Create a DVD from MTS files

I had the problem that I received a bunch of MTS files and needed to create a DVD from them. I didn’t know the MTS format and even though VLC handled them well I needed a method to convert it into something more useful.

It turns out that MTS is a video format developed by Sony and Panasonic and is also known as the AVCHD format. AVCHD is HD video format based on the MPEG4 video codec. So I needed to convert and downscale this HD video and make it playable on a DVD.

Converting the MTS to mpeg2
By toying around for a while I found the following mencoder command did what I wanted as to convert the MTS to DVD mpeg2:

home/tjansson/mplayer/mencoder -oac copy -demuxer lavf -ovc lavc -of mpeg -mpegopts format=dvd -vf scale=720:576,harddup -lavcopts vcodec=mpeg2video:vrc_buf_size=1835:vrc_maxrate=9800:vbitrate=5000:keyint=15:aspect=16/9:threads=4
00020.MTS -ofps 50 -fps 50 -o 00020.mpg

Once I had created all the mpg files I pasted them together to one mpg file.

mencoder -oac copy -ovc copy 00017.mpg 00018.mpg 00019.mpg 00020.mpg -o 08-nov-2009.mpg

Creating a DVD with devede
The only thing missing to create a complete DVD was some kind of DVD menu and as I found out this could be done using devede, which is in the Ubuntu repositories.

Finally I extracted a sound bit from the video using ffmpeg. This sound bit I wanted to use when the DVD menu was playing.

ffmpeg -i 00024.mpg -f mp3 00024.mp3

I also graped a screenshot from the video to use as the DVD menu background. Finally I loaded up devede and put it all together to a iso file which afterwards could burn out. I won’t go in to details with devede but this snapshot should show how easy it is.

Small tips: Guake, DBAN and X25-V

Since I started my new job I haven’t found much time for my blog, but now I had a some more quite days in the easter to put together tips and experiences I had the last months.

Dropdown console – yakuake, tilda, guake
Up until KDE 4 became the default of Ubuntu I had been vivid KDE user, but now I changed my ways and I am quite happy with Gnome. One of my favorite programs was yakuake – this is a tab-featured implementation of a Quake-like drop down console for Linux. I use this all time but it depends heavily on KDE libraries and is even install is somewhat broken in Ubuntu 10.04 lucid, so I decided to find a Gnome alternative.

tilda was the first yakuake alternative I tried, but tilda isn’t very feature rich or nice, so stumbled upon guake. guake had all the features of yakuake and is highly integrated into to the Gnome project.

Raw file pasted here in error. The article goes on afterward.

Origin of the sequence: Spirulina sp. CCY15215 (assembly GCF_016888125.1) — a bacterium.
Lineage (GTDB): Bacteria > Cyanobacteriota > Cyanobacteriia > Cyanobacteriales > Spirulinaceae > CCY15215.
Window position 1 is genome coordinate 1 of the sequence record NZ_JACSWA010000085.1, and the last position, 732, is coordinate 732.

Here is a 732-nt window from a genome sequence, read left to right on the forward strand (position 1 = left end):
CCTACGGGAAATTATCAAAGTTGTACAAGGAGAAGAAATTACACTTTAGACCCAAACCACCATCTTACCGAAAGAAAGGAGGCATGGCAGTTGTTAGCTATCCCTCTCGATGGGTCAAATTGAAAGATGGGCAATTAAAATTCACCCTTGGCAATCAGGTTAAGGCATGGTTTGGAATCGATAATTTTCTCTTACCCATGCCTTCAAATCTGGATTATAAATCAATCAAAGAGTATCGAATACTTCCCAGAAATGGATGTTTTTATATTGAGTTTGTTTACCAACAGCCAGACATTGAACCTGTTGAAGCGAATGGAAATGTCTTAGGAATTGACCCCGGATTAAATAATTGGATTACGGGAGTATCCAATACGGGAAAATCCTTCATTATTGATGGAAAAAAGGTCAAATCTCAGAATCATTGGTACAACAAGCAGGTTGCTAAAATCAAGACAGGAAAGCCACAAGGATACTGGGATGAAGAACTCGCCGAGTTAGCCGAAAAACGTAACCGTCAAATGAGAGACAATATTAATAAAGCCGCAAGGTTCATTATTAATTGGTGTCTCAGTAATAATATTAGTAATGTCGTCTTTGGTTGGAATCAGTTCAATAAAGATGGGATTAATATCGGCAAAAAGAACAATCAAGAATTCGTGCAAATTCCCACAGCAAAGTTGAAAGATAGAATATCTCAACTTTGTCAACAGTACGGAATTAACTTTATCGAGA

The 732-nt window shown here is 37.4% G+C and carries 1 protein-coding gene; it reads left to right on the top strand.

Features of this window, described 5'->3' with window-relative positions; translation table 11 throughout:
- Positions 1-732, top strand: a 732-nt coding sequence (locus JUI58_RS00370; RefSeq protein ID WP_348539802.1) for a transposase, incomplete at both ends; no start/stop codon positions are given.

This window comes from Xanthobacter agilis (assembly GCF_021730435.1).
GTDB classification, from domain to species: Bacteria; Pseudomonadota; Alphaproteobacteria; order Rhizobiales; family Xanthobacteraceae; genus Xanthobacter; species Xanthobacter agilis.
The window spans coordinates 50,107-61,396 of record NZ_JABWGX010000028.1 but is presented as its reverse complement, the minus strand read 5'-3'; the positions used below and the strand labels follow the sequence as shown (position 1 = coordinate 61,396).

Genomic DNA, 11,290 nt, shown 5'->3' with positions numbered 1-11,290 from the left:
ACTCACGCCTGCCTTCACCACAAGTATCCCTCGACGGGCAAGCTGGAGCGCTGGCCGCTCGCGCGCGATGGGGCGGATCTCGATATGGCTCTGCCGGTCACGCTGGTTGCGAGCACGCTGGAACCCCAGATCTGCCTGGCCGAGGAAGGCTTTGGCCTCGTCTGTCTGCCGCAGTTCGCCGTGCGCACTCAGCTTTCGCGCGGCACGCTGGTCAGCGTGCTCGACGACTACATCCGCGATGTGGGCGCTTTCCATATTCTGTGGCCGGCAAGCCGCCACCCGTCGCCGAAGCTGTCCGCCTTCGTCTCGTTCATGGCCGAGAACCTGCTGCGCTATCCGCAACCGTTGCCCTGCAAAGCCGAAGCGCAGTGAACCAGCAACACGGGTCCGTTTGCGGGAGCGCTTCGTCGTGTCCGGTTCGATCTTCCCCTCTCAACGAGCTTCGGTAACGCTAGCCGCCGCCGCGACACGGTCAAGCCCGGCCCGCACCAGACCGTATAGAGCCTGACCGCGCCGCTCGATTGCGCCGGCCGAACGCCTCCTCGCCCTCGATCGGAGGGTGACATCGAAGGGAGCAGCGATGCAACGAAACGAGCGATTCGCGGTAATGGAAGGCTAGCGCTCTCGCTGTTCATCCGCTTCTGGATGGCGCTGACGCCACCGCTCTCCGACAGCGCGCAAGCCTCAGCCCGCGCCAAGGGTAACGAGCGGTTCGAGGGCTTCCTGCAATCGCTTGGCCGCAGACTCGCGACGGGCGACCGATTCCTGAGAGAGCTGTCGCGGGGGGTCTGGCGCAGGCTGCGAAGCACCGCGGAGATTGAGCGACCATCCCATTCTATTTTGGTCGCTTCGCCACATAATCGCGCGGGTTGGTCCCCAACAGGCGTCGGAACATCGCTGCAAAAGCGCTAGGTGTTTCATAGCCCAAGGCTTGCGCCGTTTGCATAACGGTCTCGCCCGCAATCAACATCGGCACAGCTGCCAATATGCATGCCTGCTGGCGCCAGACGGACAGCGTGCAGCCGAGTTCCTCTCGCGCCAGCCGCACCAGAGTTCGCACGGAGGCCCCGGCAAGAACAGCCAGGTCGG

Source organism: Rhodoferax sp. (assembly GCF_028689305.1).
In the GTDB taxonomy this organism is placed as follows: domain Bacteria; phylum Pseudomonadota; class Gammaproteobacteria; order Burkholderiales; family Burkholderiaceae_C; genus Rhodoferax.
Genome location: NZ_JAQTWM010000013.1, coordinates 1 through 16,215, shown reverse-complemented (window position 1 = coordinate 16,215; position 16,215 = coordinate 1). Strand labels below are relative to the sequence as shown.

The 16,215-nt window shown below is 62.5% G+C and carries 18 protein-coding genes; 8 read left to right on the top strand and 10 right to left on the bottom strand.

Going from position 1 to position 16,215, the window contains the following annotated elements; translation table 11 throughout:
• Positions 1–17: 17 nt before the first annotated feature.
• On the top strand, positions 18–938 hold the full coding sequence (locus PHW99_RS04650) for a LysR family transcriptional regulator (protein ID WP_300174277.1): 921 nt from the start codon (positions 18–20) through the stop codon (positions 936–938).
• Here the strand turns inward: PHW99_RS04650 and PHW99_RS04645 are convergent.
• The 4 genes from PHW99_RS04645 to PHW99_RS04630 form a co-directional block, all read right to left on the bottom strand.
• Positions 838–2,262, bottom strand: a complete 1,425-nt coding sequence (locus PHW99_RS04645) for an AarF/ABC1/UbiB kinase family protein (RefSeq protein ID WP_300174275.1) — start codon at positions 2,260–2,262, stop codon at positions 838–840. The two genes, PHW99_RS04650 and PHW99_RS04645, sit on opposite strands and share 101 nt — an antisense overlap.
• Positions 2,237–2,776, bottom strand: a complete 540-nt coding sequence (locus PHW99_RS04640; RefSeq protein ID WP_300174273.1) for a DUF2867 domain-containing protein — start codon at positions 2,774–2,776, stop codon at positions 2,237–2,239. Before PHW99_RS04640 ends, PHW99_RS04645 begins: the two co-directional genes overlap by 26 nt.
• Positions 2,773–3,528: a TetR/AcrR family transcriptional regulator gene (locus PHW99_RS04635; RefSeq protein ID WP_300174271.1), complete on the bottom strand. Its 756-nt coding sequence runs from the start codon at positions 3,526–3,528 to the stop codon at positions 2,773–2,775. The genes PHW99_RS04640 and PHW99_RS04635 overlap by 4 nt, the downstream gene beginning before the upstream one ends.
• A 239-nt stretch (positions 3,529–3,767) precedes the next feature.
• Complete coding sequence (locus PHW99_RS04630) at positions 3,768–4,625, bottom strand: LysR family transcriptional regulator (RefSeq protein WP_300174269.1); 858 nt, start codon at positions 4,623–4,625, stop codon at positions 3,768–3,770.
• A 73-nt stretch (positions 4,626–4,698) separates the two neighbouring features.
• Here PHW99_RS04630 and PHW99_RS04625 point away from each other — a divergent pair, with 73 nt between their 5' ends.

Securely wipe a harddrive – DBAN
I was in the situation that I was to get rid of a personal hard drive but didn’t want let the next owner be able to extract my personal private sshkey or any other personal information for that matter.

Deleting or reformatting that hard drive does not securely remove data. Deleting files just free up the space for the OS to use and reformatting also does not overwrite the data but only deletes the address tables for the disk.

So what I did was to use and even though the name “Darik’s Boot And Nuke” sound like a very private/amateurish project it has a good reputation in community. DBAN rewrites every part of the disk with randomly generated data several times to ensure that data cannot be recovered and no data is left behind.

SSD harddrive – definitely worth it

I have a Thinkpad X200 laptop which came a descent 7200RPM 160GB hard drive. However it was noisy at night when laying in bed when the hard disk would spin up every now and then. Even though I would love to have a Intel X25-M or X25-E I don’t need for the performance, at least not the current price.

After having read the article Intel’s X25-V & Kingston’s 30GB SSDNow V Series: Battle of the $125 SSDs [] I decided on the Intel X25-V. This is cheap, have a great read-speed, power-efficient and is completely silent. As my laptop is not use for heavy data processing write-speed is not important to me and is still much faster than my old hard drive. This size is not big but all my files are on a server, so isn’t a issue. For my use the X25-V is great: my computer is completely silent and feels much more snappy. I can go from completely cold to my desktop (auto-login) in 20s including BIOS. 🙂